Understanding Hormones

Ah, how many things you can blame on your hormones! Seriously, hormones have everything to do with your cycles and your ability to conceive a baby. The balance of each hormone has to be just right for a pregnancy to occur. Even a slight variation can lead to fertility problems.

While these slight variations can cause many problems, you should assume your chances of getting pregnant are high until it's proven otherwise. By beginning to know your menstrual cycle you can help determine that your cycles are normal. The focus here is on your normal cycle — whether that is 28 days or 30 days or 32 days.

The process of growing a lining in your uterus, releasing an egg, and conceiving a child depends on many factors, not the least among them hormones. Let's start with the basics.

There are five main hormones to be concerned with when starting to know your cycle. These are the building blocks of your menstrual cycle and future pregnancy — follicle stimulating hormone (FSH), estrogen, luteinizing hormone (LH), progesterone, and gonadotropin releasing hormone (GnRH).

Follicle Stimulating Hormone (FSH)

Follicle stimulating hormone or FSH is a gonadotropin, meaning it affects your gonads: ovaries or testes. In women it stimulates the growth of follicles in the ovary. When it is given in large doses it can cause you to produce more than one follicle. In men, FSH stimulates the production of sperm.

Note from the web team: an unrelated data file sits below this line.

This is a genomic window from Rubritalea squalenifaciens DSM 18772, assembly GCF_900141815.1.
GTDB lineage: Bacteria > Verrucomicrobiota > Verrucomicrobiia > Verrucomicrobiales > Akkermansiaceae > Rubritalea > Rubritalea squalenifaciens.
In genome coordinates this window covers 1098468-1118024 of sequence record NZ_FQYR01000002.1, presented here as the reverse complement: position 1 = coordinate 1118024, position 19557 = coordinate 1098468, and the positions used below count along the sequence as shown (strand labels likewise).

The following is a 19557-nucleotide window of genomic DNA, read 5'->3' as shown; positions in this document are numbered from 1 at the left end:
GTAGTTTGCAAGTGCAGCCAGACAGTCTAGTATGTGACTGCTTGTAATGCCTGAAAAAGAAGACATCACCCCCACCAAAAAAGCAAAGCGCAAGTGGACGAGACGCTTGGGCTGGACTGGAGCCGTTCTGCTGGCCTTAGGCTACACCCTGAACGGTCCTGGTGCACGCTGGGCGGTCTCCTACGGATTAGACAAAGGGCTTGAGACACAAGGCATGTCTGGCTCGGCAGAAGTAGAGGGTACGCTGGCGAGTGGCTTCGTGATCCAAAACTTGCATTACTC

B-estradiol is a form of estrogen that is produced by your follicles. There is very little estrogen in your body at the beginning of your cycle. Your estrogen levels build gradually from day one of your cycle until they peak around days 10–15.

Luteinizing Hormone (LH)

Your production of the luteinizing hormone (LH) begins in the anterior pituitary gland. LH helps stimulate follicle growth in your ovaries. When you experience an LH surge, your body responds one or two days later by releasing the mature egg. It is during the next 12 to 36 hours after the release of the egg that intercourse is advised if you are trying to become pregnant.

While many eggs begin the maturation process, once the LH surge has occurred the process is halted. Many of these eggs will “die” without ever having been released for ovulation. This process is called “atresia.”


As soon as your body has released a mature egg, it begins to secrete progesterone. This hormone helps your body create and maintain the lining of the uterus, the endometrium. The release of progesterone signals your body to stop producing eggs for that cycle. This is why only one egg is generally released per cycle.

Progesterone also causes you to produce more heat. If you are charting your temperature you will see a rise in your basal body temperature as your body shifts into the next phase of your cycle.

Gonadotropin Releasing Hormone (GnRH)

Your hypothalamus, a region in your brain, produces gonadotropin releasing hormone (GnRH). The release of the GnRH from your hypothalamus causes your body to produce more FSH and LH. This hormone is suspected to be more susceptible to stress than others.

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